This forewarning is even more convincing when you realize Bair does not see the glass as half empty.  She’s the “family idealist,” who believes in the goodness of people to “do right even if it meant going against their own self-interest.”  She’s also someone who has not taken the easy road.

For a transformative period in her life, after her divorce, she lived with her young son, Jake, in a “rock house” in the Mojave Desert, on what was then Bureau of Land Management (BLM) lands.  Single parenting, remotely, in a desert, is an impressive undertaking, even for someone “yearning for wild land.”  There, she “discovered the West of my imagination” and a sacred respect for the life-force of water, the “world’s purest element in its purest form.” So, when Bair says the average American uses “80 to 100 gallons of water a day” but she made do with only 500 gallons a month, she earns our respect.  Bair, unlike many of us, does not take water for granted.  When she describes modern agricultural practices advanced by government farm subsidies as “cowboying weeds into submission and magnificently boosting our yields, [but] they were also leaching into our groundwater and into our bloodstreams,” her call to arms about chemicals sounds like Rachel Carson’s alarms in Silent Spring.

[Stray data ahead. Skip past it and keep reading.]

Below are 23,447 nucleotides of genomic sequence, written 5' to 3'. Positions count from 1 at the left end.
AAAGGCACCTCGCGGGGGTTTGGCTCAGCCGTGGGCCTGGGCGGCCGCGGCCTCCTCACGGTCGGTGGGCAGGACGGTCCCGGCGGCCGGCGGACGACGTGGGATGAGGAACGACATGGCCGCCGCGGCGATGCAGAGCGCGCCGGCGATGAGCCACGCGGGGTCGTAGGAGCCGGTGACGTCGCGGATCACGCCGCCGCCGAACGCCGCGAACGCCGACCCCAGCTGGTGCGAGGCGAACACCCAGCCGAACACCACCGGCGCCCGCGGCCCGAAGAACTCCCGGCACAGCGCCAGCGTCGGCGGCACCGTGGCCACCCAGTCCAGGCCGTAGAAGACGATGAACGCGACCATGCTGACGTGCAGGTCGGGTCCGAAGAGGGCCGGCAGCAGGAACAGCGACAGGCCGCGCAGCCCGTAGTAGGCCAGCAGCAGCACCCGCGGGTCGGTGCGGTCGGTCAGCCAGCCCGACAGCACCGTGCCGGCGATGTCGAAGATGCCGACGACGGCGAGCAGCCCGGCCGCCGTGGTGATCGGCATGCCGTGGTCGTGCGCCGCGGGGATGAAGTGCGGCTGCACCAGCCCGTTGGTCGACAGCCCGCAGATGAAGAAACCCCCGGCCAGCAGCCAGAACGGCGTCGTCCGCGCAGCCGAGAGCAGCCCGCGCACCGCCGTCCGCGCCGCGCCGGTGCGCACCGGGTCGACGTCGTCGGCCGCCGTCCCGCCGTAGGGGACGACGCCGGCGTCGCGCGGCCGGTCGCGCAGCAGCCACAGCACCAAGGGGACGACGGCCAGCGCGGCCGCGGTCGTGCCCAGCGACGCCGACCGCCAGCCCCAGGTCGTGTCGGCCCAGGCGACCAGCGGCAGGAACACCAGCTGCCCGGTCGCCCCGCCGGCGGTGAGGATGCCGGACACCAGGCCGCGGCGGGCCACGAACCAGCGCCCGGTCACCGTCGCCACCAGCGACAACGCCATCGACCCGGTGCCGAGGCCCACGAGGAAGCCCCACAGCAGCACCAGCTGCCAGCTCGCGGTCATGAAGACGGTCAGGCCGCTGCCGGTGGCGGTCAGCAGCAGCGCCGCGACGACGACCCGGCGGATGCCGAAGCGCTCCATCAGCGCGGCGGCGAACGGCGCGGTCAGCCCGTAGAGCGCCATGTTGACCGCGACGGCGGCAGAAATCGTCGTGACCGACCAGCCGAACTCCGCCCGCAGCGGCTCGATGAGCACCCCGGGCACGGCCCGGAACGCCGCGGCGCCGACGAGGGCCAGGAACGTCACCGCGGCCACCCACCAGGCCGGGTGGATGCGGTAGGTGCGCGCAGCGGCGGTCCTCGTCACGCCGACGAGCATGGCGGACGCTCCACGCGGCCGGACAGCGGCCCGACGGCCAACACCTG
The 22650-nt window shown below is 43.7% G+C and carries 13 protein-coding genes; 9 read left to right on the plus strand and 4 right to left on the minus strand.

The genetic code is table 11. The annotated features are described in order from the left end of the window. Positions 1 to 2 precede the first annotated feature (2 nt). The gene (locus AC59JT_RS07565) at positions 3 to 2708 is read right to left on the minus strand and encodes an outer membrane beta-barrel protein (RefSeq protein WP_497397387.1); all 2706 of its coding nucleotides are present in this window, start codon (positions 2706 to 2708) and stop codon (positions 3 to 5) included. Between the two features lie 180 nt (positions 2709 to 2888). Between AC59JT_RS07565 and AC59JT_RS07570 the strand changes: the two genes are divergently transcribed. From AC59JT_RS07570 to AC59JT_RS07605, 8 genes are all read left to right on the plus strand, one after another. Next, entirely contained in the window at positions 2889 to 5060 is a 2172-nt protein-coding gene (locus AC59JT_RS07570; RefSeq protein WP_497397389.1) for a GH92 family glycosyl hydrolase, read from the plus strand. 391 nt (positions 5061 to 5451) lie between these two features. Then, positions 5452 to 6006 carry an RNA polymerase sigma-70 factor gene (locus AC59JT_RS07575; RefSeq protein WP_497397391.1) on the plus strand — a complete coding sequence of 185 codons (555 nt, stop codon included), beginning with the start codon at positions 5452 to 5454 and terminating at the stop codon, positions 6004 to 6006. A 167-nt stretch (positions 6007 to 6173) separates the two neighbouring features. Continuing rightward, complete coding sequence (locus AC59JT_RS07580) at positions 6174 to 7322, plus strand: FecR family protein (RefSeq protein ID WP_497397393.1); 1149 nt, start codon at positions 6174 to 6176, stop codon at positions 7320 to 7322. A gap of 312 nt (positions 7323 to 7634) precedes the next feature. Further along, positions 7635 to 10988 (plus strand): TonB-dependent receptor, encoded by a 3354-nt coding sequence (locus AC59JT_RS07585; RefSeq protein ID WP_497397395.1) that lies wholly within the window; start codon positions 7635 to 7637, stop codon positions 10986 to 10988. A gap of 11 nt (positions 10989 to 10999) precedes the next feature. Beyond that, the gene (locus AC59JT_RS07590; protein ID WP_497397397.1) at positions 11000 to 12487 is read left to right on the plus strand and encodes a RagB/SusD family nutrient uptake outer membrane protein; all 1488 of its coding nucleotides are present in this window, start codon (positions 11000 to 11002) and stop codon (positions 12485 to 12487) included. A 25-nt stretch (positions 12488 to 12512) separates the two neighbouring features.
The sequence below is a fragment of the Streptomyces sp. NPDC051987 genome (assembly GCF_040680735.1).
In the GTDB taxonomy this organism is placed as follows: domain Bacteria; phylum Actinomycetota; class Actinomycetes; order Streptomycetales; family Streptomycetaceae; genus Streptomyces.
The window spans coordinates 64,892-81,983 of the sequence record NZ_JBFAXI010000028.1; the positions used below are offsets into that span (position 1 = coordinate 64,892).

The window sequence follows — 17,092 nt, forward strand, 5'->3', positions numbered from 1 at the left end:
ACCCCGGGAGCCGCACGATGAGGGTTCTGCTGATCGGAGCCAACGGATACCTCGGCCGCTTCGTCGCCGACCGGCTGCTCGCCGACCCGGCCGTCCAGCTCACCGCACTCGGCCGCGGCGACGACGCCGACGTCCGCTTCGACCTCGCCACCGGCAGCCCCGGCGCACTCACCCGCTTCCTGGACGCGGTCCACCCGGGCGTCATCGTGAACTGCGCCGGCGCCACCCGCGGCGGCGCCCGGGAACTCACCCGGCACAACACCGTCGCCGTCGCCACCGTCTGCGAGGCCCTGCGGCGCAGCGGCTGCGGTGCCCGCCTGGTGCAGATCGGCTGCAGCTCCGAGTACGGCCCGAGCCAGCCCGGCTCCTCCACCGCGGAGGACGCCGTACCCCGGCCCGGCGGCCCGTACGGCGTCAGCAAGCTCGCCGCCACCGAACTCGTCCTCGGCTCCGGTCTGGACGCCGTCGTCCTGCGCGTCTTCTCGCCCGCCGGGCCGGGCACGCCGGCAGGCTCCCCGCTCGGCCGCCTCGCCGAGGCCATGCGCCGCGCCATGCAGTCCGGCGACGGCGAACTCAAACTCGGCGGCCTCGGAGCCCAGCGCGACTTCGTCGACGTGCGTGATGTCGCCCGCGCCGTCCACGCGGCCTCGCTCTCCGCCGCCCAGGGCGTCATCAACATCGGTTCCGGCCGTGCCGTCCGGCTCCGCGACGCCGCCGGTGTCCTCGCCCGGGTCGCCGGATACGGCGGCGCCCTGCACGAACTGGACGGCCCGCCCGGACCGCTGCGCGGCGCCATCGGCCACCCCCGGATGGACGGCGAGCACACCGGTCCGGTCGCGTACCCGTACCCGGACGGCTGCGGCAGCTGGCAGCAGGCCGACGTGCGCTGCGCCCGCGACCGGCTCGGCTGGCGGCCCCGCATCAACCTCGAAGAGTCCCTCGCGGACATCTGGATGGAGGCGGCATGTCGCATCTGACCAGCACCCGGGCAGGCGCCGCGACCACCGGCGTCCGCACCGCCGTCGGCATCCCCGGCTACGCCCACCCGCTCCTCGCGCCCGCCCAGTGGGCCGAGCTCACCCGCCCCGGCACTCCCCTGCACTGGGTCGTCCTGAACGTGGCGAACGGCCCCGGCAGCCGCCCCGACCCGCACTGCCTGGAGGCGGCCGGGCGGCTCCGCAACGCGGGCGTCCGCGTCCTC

It’s one thing to write about wilderness eloquently, fictionally, but when you’ve lived it and sacrificed for it, well, it takes on a whole other authentic meaning.  And Bair’s lyricism is for uncommon elements, like buffalo grass, blue gamma grass – “low growing grass stitched itself over the ground like a wooly tapestry.”  It’s marvelous that she finds the smell of grasses “intoxicating, restorative,” for it helps to balance her woeful tales of farmland and water exhaustion.